Arduino Servo Drum Machine

About: I am an American teaching English at Shangluo University, Shaanxi. I like making machines that do interesting but fairly useless things - I call them Quixotic Machines.

Intro: Arduino Servo Drum Machine

This is a simple two micro-servo and Arduino Uno controlled drum machine or robot. The servos are mounted on an L-shaped bracket of wood that is held to the snare drum with 4 strong magnets. The servo arms are bolted to two chopsticks which serve as the drum-sticks. It is quite loud but not too loud. Much louder hits could be obtained by using standard size servos and real drum-sticks which are quite a bit heavier. But that would also require a separate power supply for the servos. By using micro-servos the Arduino supplies enough current to power them directly without a separate power supply.

The video shows my attempt at programming a simple version of the Wipeout drum solo. Of course it is not at the real 160 beats per minute but that could easily be obtained by adding another servo which would be pretty cool. I haven't calculated what the top bpm that can be obtained by using a servo and it does require some delay in getting the drumstick from its parked position to the drum-head.

The rhythms you can create are only limited by your imagination and the drum machine is a more interesting companion to play with than a digital drum machine, if you are a musician.

The only downside is the servo noise which isn't really that noticeable though the camera audio seems to pick it up quite notably.

Step 1: Build the Servo Bracket

This bracket is made from some strips of hobby plywood I had on hand. I created an L-shape by bolted two pieces together with a metal L-bracket. Then a small block of wood was glued to the top strip to hold the two servos.

I had two handy servo brackets which I screwed to the block of wood.

I used 4 neodymium magnets to hold the bracket to the snare drum.

Step 2: Wire the Servos to the Arduino Uno

The servos vcc (middle wire) goes to the Arduino 5 v pins.

The Ground wires to Arduino ground.

The signal wires go to pins 6 and 7.

A servo shield would make it even easier if you have one.

Step 3: Arduino Code...

Below is the simple sketch to play Wipeout. You just have to adjust the servo positions for your particular setup.

Have fun!

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/////////////////////////////////////////////////////////////////////////////////////////////////////////////////////////////////////////////

#include "servo.h"

// servo drummer Jim Demello June 2018

Servo myservo1,myservo2;

int servoPin6 = 6; //servo

int servoPin7 = 7;

void myServo(int servoPosition, int servoNumber) {

if (servoNumber == 1) {

myservo1.write(servoPosition);

}

if (servoNumber == 2) {

myservo2.write(servoPosition);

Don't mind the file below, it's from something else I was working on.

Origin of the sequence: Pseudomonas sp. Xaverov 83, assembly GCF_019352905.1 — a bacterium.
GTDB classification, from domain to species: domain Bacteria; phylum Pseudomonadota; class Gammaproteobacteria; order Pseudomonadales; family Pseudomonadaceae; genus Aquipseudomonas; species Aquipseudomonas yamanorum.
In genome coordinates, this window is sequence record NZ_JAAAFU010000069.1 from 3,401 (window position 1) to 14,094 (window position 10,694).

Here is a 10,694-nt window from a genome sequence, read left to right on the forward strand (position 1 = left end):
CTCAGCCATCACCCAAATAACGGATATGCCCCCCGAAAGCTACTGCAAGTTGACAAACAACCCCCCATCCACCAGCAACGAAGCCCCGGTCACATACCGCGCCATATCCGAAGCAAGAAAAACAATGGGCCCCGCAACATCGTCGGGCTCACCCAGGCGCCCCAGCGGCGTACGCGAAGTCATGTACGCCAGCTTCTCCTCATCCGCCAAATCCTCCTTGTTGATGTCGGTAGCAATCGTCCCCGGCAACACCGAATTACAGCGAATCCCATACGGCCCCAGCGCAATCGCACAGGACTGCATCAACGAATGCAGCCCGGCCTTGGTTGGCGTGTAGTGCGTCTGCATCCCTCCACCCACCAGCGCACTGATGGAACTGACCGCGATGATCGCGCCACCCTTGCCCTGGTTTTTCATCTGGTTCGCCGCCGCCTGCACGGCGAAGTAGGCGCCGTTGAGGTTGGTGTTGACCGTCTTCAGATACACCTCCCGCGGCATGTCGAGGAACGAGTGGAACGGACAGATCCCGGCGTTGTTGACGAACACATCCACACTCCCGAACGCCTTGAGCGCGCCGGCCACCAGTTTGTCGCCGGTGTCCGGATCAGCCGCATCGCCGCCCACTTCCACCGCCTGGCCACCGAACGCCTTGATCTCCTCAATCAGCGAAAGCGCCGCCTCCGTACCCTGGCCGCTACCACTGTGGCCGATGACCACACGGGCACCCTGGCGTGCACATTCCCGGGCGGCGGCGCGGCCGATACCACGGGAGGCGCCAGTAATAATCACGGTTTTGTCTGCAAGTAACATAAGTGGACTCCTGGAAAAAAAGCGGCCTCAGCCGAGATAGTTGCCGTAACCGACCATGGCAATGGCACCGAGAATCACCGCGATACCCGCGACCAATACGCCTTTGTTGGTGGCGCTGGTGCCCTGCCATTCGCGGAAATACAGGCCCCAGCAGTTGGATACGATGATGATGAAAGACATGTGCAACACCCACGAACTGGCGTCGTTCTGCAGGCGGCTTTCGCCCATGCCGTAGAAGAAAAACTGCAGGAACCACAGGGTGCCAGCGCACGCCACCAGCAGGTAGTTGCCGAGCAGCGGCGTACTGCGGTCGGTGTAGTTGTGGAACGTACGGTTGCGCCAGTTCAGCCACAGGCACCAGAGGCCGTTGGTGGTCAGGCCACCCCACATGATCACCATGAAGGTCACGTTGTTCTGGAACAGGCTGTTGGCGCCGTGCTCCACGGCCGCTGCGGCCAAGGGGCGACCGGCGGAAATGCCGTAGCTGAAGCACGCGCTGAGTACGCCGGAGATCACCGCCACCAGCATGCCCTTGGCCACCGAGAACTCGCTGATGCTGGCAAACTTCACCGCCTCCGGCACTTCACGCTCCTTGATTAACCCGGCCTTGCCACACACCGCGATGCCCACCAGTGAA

}

}

void doOneEighthNote(int servoNumber,int beat) {

int delayVal = 60;

if (servoNumber == 1) {

if (beat) {beat = 10; // if beat = 1 then add a little more servo down for stronger thump

}

myServo(150 + beat,servoNumber); //down

delay(delayVal);

myServo(100,servoNumber);//up

delay(delayVal);

}

if (servoNumber == 2) {

if (beat) beat = -10;

myServo(60 + beat,servoNumber); //down

delay(delayVal);

myServo(80,servoNumber);//up

delay(delayVal);

}

}

void setup()

{

// Serial.begin(9600);

myservo1.attach(servoPin6, 1000, 2000); // attaches the servo on pin 9 to the servo object

myservo1.write(100);

myservo2.attach(servoPin7, 1000, 2000); // attaches the servo on pin 9 to the servo object

myservo2.write(90);

}

void loop() {

wipeout(); // wipeout drum routine

//doOneEighthNote(2,0);

delay(40);

}

void wipeout() {

doOneEighthNote(2,1); doOneEighthNote(1,0); doOneEighthNote(2,0); doOneEighthNote(1,0); // first parm is servo number and second parm is beat (1=beat, 0=no beat)

doOneEighthNote(2,1); doOneEighthNote(1,0); doOneEighthNote(2,0); doOneEighthNote(1,0);

doOneEighthNote(2,1); doOneEighthNote(1,0); doOneEighthNote(2,0); doOneEighthNote(1,0);

doOneEighthNote(2,1); doOneEighthNote(1,0); doOneEighthNote(2,0); doOneEighthNote(1,0);

doOneEighthNote(2,1); doOneEighthNote(1,0); doOneEighthNote(2,0); doOneEighthNote(1,0);

doOneEighthNote(2,0); doOneEighthNote(1,0); doOneEighthNote(2,1); doOneEighthNote(1,0);

doOneEighthNote(2,0); doOneEighthNote(1,0); doOneEighthNote(2,0); doOneEighthNote(1,0);

doOneEighthNote(2,1); doOneEighthNote(1,0); doOneEighthNote(2,0); doOneEighthNote(1,0);

doOneEighthNote(2,1); doOneEighthNote(1,0); doOneEighthNote(2,0); doOneEighthNote(1,0);

doOneEighthNote(2,1); doOneEighthNote(1,0); doOneEighthNote(2,0); doOneEighthNote(1,0);

doOneEighthNote(2,1); doOneEighthNote(1,0); doOneEighthNote(2,0); doOneEighthNote(1,0);

doOneEighthNote(2,1); doOneEighthNote(1,0); doOneEighthNote(2,0); doOneEighthNote(1,0);

doOneEighthNote(2,1); doOneEighthNote(1,0); doOneEighthNote(2,0); doOneEighthNote(1,0);

doOneEighthNote(2,0); doOneEighthNote(1,0); doOneEighthNote(2,1); doOneEighthNote(1,0);

doOneEighthNote(2,0); doOneEighthNote(1,0); doOneEighthNote(2,1); doOneEighthNote(1,0);

doOneEighthNote(2,0); doOneEighthNote(1,0); doOneEighthNote(2,0); doOneEighthNote(1,0);

}

Step 4:

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